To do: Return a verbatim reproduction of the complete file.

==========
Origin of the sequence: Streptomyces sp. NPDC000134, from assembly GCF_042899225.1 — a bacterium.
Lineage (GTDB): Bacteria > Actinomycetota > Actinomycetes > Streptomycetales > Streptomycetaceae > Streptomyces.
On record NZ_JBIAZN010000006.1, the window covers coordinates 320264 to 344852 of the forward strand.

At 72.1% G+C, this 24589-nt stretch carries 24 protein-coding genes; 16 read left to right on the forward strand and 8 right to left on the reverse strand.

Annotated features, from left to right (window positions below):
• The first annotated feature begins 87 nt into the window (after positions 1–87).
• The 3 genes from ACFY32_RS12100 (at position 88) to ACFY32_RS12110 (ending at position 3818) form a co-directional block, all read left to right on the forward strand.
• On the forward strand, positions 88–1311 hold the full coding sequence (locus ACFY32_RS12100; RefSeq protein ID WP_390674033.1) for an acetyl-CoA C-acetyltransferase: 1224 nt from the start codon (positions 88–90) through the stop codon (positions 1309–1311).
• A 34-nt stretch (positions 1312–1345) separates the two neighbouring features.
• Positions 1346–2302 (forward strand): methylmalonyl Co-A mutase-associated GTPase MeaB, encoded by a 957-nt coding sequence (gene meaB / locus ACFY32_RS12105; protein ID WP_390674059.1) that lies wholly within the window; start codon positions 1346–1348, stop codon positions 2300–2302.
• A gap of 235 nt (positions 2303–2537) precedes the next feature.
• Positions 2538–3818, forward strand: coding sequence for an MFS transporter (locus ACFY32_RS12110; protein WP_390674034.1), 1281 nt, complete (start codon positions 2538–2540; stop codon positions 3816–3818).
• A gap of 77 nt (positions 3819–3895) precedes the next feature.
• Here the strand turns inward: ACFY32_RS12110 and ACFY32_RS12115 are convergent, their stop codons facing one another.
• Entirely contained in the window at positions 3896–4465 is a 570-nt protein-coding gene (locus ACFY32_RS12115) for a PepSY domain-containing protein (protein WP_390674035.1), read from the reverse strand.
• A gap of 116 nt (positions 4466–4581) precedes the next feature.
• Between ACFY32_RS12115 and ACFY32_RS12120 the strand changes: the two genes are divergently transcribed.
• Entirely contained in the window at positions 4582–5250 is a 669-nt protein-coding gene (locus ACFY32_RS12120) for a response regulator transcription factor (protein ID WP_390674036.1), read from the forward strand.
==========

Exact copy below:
Origin of the sequence: Streptomyces sp. NPDC000134, from assembly GCF_042899225.1 — a bacterium.
Lineage (GTDB): Bacteria > Actinomycetota > Actinomycetes > Streptomycetales > Streptomycetaceae > Streptomyces.
On record NZ_JBIAZN010000006.1, the window covers coordinates 320264 to 344852 of the forward strand.

At 72.1% G+C, this 24589-nt stretch carries 24 protein-coding genes; 16 read left to right on the forward strand and 8 right to left on the reverse strand.

Annotated features, from left to right (window positions below):
• The first annotated feature begins 87 nt into the window (after positions 1–87).
• The 3 genes from ACFY32_RS12100 (at position 88) to ACFY32_RS12110 (ending at position 3818) form a co-directional block, all read left to right on the forward strand.
• On the forward strand, positions 88–1311 hold the full coding sequence (locus ACFY32_RS12100; RefSeq protein ID WP_390674033.1) for an acetyl-CoA C-acetyltransferase: 1224 nt from the start codon (positions 88–90) through the stop codon (positions 1309–1311).
• A 34-nt stretch (positions 1312–1345) separates the two neighbouring features.
• Positions 1346–2302 (forward strand): methylmalonyl Co-A mutase-associated GTPase MeaB, encoded by a 957-nt coding sequence (gene meaB / locus ACFY32_RS12105; protein ID WP_390674059.1) that lies wholly within the window; start codon positions 1346–1348, stop codon positions 2300–2302.
• A gap of 235 nt (positions 2303–2537) precedes the next feature.
• Positions 2538–3818, forward strand: coding sequence for an MFS transporter (locus ACFY32_RS12110; protein WP_390674034.1), 1281 nt, complete (start codon positions 2538–2540; stop codon positions 3816–3818).
• A gap of 77 nt (positions 3819–3895) precedes the next feature.
• Here the strand turns inward: ACFY32_RS12110 and ACFY32_RS12115 are convergent, their stop codons facing one another.
• Entirely contained in the window at positions 3896–4465 is a 570-nt protein-coding gene (locus ACFY32_RS12115) for a PepSY domain-containing protein (protein WP_390674035.1), read from the reverse strand.
• A gap of 116 nt (positions 4466–4581) precedes the next feature.
• Between ACFY32_RS12115 and ACFY32_RS12120 the strand changes: the two genes are divergently transcribed.
• Entirely contained in the window at positions 4582–5250 is a 669-nt protein-coding gene (locus ACFY32_RS12120) for a response regulator transcription factor (protein ID WP_390674036.1), read from the forward strand.